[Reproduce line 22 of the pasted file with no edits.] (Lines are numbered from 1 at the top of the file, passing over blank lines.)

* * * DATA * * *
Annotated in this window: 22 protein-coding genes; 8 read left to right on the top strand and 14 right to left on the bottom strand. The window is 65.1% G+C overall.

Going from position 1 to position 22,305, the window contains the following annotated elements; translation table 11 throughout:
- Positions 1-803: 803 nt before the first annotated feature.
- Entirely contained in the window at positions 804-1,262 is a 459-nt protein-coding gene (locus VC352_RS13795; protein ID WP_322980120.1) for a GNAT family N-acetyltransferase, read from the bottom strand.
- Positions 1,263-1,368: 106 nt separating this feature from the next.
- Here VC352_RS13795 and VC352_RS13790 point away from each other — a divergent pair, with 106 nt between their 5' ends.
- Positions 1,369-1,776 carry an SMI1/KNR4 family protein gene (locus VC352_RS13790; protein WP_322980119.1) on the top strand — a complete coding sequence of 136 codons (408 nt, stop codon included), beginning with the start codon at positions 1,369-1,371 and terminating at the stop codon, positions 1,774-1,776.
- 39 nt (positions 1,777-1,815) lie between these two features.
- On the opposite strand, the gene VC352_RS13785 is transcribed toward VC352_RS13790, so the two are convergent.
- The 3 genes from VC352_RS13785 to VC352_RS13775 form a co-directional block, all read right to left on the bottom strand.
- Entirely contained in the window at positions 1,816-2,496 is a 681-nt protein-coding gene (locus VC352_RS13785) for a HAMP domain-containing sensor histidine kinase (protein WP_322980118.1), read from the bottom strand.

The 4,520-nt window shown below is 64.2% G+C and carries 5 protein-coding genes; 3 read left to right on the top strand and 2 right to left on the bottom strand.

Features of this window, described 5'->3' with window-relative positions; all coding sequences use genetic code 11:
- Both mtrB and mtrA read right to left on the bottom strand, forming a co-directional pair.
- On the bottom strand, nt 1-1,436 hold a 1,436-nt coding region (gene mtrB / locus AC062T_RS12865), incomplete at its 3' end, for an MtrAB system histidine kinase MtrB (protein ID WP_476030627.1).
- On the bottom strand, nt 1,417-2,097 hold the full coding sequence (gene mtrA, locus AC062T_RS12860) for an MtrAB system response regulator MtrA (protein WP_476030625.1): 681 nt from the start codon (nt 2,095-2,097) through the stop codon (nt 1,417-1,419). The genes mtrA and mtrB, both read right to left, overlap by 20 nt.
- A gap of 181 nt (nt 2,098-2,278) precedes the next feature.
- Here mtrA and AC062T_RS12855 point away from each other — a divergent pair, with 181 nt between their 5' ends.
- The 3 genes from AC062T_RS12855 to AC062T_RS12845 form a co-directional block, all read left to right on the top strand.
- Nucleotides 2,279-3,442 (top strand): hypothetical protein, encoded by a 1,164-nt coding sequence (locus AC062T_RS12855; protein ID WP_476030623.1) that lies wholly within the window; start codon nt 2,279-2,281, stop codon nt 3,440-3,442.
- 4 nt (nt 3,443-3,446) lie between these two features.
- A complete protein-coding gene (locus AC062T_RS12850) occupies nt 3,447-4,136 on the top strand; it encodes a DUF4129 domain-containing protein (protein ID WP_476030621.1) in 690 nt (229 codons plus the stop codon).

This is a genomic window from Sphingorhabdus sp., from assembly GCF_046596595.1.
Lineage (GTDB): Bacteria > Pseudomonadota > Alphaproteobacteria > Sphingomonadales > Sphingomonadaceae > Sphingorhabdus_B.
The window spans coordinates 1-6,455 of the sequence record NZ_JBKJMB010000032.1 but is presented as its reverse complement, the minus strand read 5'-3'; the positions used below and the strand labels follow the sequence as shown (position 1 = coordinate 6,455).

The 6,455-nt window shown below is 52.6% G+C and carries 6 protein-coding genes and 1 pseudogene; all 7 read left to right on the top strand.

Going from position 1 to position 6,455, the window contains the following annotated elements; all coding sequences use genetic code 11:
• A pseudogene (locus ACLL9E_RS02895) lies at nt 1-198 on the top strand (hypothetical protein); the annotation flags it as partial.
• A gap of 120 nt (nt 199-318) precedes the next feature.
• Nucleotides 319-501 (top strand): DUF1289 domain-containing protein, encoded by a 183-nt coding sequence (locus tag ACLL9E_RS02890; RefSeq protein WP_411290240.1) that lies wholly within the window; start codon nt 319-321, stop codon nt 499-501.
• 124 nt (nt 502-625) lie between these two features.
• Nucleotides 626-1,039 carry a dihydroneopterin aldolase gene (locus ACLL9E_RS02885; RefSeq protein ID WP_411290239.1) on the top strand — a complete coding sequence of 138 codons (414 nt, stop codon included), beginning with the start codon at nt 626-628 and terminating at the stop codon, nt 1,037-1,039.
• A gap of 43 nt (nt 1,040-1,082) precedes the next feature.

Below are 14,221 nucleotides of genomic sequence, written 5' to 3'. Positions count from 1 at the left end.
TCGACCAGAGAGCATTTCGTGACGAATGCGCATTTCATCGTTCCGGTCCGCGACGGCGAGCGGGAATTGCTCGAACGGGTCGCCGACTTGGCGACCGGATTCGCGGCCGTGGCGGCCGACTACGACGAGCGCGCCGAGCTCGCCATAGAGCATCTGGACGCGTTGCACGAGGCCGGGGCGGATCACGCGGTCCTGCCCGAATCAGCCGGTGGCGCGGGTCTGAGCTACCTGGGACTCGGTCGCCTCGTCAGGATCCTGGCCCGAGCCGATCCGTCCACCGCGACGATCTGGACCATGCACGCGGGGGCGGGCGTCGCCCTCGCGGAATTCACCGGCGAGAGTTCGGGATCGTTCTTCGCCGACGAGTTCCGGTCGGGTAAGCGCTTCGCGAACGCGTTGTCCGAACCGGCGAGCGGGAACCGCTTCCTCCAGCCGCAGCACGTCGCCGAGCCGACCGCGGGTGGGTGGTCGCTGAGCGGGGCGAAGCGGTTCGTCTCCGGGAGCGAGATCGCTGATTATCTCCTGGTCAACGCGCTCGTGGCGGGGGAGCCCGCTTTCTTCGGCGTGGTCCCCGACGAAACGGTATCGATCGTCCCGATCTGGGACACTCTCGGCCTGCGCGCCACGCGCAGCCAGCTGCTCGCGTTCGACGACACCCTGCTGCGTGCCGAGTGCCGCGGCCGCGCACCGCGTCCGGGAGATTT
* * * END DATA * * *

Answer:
- A complete protein-coding gene (locus AC062T_RS12850) occupies nt 3,447-4,136 on the top strand; it encodes a DUF4129 domain-containing protein (protein ID WP_476030621.1) in 690 nt (229 codons plus the stop codon).